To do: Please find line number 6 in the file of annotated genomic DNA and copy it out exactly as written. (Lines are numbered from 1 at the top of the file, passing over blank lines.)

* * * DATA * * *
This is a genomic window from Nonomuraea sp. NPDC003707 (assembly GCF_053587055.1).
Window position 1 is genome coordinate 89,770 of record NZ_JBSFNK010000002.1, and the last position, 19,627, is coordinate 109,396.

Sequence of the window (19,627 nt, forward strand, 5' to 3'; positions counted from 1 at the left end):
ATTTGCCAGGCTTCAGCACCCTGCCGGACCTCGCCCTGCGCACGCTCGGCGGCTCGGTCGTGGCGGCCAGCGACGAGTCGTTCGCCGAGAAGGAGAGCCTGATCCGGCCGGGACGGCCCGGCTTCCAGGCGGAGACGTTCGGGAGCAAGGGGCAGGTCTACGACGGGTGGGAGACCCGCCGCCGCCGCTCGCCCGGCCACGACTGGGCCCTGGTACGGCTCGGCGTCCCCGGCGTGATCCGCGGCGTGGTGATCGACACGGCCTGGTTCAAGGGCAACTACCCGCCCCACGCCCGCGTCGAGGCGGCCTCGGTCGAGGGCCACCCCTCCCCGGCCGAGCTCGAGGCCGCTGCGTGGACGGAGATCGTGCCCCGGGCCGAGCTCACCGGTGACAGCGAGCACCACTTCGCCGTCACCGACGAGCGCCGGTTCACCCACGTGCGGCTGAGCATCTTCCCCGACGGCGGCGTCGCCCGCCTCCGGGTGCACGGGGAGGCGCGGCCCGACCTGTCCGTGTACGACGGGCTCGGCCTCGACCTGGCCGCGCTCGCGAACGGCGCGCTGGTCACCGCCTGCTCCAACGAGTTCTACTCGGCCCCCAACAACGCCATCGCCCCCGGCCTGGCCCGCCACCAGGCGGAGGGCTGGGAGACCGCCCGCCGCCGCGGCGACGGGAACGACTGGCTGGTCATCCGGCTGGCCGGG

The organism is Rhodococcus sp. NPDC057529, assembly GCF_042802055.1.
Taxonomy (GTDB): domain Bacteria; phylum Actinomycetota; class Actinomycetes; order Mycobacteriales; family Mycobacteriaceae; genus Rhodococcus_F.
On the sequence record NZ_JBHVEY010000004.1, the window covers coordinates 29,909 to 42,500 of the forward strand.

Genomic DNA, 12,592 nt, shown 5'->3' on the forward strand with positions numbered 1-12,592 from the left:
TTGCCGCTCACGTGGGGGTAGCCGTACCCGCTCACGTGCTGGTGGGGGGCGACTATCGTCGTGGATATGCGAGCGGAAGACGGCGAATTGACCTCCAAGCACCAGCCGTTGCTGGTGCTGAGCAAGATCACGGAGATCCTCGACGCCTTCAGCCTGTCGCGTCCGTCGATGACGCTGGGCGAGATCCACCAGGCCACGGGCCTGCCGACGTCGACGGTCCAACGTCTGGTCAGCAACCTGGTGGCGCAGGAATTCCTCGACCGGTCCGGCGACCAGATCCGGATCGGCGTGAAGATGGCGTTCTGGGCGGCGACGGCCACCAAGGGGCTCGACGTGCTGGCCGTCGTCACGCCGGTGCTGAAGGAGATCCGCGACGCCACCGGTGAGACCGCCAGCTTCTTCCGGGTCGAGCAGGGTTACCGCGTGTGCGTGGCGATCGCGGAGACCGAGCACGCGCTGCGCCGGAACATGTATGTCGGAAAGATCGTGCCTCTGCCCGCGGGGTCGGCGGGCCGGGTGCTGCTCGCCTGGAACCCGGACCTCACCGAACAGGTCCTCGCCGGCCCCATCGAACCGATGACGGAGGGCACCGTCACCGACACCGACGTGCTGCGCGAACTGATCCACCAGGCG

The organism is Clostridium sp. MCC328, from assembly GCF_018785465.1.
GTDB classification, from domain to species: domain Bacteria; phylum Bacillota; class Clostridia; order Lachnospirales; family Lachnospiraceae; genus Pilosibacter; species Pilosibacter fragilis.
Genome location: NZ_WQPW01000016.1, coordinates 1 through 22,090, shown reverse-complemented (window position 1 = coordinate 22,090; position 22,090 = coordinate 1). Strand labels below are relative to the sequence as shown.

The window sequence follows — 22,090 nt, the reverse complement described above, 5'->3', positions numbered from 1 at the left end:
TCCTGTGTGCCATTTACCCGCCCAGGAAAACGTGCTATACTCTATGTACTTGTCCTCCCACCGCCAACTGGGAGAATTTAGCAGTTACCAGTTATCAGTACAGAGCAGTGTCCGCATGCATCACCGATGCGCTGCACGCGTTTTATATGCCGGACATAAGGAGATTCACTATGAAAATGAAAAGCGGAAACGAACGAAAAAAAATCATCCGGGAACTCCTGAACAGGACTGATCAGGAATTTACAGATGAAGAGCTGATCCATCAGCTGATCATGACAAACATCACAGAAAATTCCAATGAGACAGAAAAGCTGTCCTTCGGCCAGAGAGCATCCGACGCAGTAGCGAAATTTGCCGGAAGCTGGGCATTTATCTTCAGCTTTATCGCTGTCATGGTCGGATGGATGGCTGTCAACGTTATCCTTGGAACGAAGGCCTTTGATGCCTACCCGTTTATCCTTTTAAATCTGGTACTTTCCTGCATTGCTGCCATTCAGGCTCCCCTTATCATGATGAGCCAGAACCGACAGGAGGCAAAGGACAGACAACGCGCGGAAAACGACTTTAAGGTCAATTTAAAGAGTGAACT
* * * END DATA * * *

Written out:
Taxonomy (GTDB): domain Bacteria; phylum Actinomycetota; class Actinomycetes; order Mycobacteriales; family Mycobacteriaceae; genus Rhodococcus_F.